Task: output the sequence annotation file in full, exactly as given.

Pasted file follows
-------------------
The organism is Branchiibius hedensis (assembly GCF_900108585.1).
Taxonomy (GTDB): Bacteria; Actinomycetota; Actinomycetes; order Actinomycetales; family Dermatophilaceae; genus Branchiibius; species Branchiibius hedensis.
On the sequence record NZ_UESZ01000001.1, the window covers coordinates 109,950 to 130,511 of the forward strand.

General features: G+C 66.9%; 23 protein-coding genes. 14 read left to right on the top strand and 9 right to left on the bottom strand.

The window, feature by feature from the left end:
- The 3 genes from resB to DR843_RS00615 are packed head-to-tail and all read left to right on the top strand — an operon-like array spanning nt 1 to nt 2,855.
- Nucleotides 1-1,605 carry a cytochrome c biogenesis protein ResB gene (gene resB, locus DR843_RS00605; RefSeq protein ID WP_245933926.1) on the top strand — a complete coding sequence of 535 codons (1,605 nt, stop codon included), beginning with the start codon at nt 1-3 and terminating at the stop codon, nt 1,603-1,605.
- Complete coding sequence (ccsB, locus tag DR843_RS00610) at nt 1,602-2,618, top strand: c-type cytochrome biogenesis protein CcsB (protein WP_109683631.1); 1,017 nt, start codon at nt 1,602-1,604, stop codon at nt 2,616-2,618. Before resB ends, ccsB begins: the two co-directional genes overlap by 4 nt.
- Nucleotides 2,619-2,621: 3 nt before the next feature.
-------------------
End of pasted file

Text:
The organism is Branchiibius hedensis (assembly GCF_900108585.1).
Taxonomy (GTDB): Bacteria; Actinomycetota; Actinomycetes; order Actinomycetales; family Dermatophilaceae; genus Branchiibius; species Branchiibius hedensis.
On the sequence record NZ_UESZ01000001.1, the window covers coordinates 109,950 to 130,511 of the forward strand.

General features: G+C 66.9%; 23 protein-coding genes. 14 read left to right on the top strand and 9 right to left on the bottom strand.

The window, feature by feature from the left end:
- The 3 genes from resB to DR843_RS00615 are packed head-to-tail and all read left to right on the top strand — an operon-like array spanning nt 1 to nt 2,855.
- Nucleotides 1-1,605 carry a cytochrome c biogenesis protein ResB gene (gene resB, locus DR843_RS00605; RefSeq protein ID WP_245933926.1) on the top strand — a complete coding sequence of 535 codons (1,605 nt, stop codon included), beginning with the start codon at nt 1-3 and terminating at the stop codon, nt 1,603-1,605.
- Complete coding sequence (ccsB, locus tag DR843_RS00610) at nt 1,602-2,618, top strand: c-type cytochrome biogenesis protein CcsB (protein WP_109683631.1); 1,017 nt, start codon at nt 1,602-1,604, stop codon at nt 2,616-2,618. Before resB ends, ccsB begins: the two co-directional genes overlap by 4 nt.
- Nucleotides 2,619-2,621: 3 nt before the next feature.